Paul Granlund's "South Wind II," photo by Vidya Venk provided by the Minnesota Landscape Arboretum
Donated by Twin Cities arts patrons Tom and Jane Nelson, the 42 inch tall sculpture depicted a young woman, head and arms flung back, exulting in the beauty of spring. Called "South Wind II," the sculpture was a popular feature of the Arboretum's shrub-rose garden until it disappeared overnight. Despite extensive publicity, it has not been recovered.
Before his death in 2003, Granlund had cast 10 copies of the sculpture, however, and retained the first of those castings. (The stolen figure was the last piece cast.) Recently the Arboretum purchased the first of the castings from Granlund's family and, on November 19, installed it in its familiar rose-garden spot along Three-Mile Drive. Though the drive is closed to vehicles during the winter, the sculpture can be seen by hikers.
Granlund (1925-2003) was one of Minnesota's most prolific and popular figurative sculptors. Born in Minneapolis, he earned his B.A.in 1952 at Gustavus Adolphus College in St. Peter, Mn and served as artist in residence there for 25 years, from 1971 until his retirement in 1996. While completing his 1954 M.F.A. at Cranbrook Academy of Art in Bloomfield Hills, Michigan he honed his skills as a bronze worker and developed a distinctive style of figurative art that traced its energy and expressive modeling to the 19th-century French sculptor Auguste Rodin.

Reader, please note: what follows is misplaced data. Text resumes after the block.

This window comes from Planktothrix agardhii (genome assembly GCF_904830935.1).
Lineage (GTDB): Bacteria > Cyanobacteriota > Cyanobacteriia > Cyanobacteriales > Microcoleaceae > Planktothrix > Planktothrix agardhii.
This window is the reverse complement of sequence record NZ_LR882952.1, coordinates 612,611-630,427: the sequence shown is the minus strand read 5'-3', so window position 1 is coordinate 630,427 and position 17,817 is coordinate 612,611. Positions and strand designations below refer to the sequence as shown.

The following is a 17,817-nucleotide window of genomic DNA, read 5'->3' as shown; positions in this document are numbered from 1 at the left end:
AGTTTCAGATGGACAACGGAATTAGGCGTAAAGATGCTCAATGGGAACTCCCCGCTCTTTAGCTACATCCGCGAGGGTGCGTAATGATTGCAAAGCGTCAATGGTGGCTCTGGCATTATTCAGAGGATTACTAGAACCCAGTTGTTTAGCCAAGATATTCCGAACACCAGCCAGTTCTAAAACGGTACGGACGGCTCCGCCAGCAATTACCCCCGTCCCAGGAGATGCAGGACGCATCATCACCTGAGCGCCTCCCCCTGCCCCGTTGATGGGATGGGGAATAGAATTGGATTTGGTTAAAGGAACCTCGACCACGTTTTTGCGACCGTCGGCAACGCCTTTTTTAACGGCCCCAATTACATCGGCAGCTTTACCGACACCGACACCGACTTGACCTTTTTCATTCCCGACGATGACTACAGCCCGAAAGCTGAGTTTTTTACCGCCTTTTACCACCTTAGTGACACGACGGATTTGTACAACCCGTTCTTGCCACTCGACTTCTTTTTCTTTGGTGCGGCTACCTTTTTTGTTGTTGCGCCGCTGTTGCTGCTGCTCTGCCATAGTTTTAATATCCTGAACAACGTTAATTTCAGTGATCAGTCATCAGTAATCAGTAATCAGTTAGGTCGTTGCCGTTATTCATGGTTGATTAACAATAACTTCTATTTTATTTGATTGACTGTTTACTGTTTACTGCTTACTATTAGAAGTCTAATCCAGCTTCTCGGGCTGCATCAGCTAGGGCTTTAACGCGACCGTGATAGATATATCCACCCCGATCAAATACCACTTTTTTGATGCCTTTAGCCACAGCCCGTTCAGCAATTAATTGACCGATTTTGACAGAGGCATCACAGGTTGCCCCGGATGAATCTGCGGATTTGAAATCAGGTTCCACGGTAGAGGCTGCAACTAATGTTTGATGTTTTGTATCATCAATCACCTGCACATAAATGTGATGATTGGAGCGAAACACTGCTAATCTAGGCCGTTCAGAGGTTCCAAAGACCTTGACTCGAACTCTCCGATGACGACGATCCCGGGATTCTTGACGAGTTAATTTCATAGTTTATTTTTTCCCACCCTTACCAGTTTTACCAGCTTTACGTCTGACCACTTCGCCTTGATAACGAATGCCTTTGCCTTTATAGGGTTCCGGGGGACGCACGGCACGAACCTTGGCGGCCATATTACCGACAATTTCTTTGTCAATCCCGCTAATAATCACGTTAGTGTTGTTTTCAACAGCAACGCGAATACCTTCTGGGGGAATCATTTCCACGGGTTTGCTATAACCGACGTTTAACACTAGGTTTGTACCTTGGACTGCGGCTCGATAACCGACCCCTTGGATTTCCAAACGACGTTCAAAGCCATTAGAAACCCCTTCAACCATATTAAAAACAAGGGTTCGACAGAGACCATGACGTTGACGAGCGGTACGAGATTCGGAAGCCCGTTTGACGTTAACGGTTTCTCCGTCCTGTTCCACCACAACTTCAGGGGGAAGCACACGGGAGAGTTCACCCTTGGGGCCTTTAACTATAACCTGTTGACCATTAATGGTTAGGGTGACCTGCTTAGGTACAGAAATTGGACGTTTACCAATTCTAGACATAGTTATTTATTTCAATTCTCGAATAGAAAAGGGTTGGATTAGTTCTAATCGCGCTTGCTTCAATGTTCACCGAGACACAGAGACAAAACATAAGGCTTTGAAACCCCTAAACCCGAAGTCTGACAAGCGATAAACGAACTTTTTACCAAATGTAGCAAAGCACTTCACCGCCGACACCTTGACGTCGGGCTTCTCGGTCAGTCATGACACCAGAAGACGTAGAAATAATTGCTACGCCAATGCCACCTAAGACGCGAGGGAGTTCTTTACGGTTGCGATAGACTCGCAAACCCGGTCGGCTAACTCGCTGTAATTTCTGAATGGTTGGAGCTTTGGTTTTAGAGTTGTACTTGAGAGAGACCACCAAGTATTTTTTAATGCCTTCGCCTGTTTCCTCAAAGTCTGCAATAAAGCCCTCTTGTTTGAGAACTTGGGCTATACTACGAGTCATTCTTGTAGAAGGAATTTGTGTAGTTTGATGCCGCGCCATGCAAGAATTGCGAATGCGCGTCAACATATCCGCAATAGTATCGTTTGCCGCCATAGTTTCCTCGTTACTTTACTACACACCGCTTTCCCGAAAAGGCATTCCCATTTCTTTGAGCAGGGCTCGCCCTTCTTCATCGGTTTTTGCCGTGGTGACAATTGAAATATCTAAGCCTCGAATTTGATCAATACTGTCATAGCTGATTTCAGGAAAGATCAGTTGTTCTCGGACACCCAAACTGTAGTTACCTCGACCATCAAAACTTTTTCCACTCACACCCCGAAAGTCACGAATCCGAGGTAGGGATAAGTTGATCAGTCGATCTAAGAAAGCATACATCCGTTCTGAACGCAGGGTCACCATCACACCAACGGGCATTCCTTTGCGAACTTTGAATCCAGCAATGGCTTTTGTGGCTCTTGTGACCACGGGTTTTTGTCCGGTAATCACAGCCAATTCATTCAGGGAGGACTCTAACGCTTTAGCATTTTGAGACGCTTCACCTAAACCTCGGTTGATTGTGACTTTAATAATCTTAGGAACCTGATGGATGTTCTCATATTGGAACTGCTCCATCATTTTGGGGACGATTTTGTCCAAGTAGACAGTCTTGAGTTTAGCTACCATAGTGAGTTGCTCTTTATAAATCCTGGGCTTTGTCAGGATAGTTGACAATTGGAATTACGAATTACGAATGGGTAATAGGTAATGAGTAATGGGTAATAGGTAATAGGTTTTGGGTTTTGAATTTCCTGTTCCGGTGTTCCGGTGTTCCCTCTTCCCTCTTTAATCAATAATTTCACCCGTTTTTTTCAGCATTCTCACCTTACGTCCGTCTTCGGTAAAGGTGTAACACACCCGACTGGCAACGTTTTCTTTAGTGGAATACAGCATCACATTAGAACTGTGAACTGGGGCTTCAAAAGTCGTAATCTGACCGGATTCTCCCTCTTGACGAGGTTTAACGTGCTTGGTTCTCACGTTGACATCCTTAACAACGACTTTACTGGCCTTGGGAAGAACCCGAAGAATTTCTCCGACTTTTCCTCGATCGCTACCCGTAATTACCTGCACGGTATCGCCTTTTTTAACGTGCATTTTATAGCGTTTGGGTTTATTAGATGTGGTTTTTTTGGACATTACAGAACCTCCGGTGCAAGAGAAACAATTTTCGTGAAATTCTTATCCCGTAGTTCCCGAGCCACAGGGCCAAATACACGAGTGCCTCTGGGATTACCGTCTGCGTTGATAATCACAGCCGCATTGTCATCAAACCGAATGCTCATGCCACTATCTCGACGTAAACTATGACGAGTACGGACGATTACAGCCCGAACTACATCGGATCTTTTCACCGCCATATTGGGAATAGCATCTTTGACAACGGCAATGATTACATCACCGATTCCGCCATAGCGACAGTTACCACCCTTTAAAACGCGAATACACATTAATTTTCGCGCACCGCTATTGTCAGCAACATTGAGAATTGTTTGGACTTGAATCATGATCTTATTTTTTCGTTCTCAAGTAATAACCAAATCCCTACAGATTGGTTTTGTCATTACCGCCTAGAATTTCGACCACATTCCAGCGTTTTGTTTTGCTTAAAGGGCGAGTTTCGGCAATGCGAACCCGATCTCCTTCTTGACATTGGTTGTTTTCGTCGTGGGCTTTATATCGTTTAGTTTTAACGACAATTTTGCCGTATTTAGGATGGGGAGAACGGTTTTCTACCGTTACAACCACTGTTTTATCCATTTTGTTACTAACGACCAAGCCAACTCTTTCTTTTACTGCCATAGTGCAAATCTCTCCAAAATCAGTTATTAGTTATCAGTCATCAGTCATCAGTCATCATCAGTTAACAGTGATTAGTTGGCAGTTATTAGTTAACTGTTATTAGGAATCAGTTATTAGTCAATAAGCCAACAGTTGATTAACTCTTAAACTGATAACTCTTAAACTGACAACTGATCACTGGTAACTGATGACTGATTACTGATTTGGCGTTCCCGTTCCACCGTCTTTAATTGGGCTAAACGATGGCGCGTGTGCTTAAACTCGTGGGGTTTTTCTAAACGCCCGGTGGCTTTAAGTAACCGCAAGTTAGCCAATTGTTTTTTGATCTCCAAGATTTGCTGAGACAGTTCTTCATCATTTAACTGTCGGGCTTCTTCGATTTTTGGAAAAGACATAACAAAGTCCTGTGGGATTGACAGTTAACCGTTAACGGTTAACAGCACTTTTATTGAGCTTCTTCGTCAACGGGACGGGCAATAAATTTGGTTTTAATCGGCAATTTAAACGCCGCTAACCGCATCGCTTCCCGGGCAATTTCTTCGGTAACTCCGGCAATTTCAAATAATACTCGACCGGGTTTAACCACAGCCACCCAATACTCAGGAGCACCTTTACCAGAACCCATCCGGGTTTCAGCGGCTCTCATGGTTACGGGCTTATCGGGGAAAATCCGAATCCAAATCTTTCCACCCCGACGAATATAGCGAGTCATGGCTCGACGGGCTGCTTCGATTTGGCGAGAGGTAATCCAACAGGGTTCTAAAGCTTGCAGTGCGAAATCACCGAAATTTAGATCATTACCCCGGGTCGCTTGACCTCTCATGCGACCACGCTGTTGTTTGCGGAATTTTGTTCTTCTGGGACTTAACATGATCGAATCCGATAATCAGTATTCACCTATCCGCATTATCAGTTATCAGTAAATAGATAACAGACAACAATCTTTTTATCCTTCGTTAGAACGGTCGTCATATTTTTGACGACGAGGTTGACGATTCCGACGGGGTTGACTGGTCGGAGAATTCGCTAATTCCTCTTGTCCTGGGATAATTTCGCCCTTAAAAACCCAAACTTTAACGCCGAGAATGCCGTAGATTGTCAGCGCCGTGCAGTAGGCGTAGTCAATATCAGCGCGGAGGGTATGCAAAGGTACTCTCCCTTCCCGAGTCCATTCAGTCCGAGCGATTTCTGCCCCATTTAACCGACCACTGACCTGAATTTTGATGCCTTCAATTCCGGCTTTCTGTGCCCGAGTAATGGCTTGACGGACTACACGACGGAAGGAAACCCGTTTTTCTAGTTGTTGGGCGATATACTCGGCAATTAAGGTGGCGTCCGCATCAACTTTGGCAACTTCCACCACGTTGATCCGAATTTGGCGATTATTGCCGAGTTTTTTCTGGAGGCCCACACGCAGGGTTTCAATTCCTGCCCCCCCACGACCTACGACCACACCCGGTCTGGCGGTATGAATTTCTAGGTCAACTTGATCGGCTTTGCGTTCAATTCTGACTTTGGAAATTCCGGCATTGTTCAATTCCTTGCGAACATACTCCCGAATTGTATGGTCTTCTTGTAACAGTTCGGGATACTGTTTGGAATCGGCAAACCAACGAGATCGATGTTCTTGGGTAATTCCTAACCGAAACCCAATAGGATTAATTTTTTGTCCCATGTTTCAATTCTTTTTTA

Over the decades, Granlund also responded to 20th-century artistic developments by having his figures emerge from minimalist, geometric forms. His most popular pieces, however, remained single figures or family groups that appeared to be tossing children exuberantly into the air.
Besides "South Wind II," the Arboretum has three additional Granlund pieces on its grounds: "Mountain Mirage" in the hosta glade; "Swimmers" in the Harrison Sculpture Garden; and "Winter and Summer Nymphs" on a terrace behind the Snyder Building.
More than 650 other Granlund sculptures can be found on college campuses, hospital grounds, in public buildings, churches and parks around the world including Assisi, Italy; Bangalore, India; Osaka and Nagasaki, Japan; and Paris, France.
His sculpture "Charles A. Lindbergh -- The Boy and The Man," can be seen at Le Bourget Airport, Paris; the San Diego International Airport; and the Minnesota State Capitol. The Mayo Clinic in Rochester has work by Granlund, and there are more than 30 of his bronzes at Gustavus Adolphus College.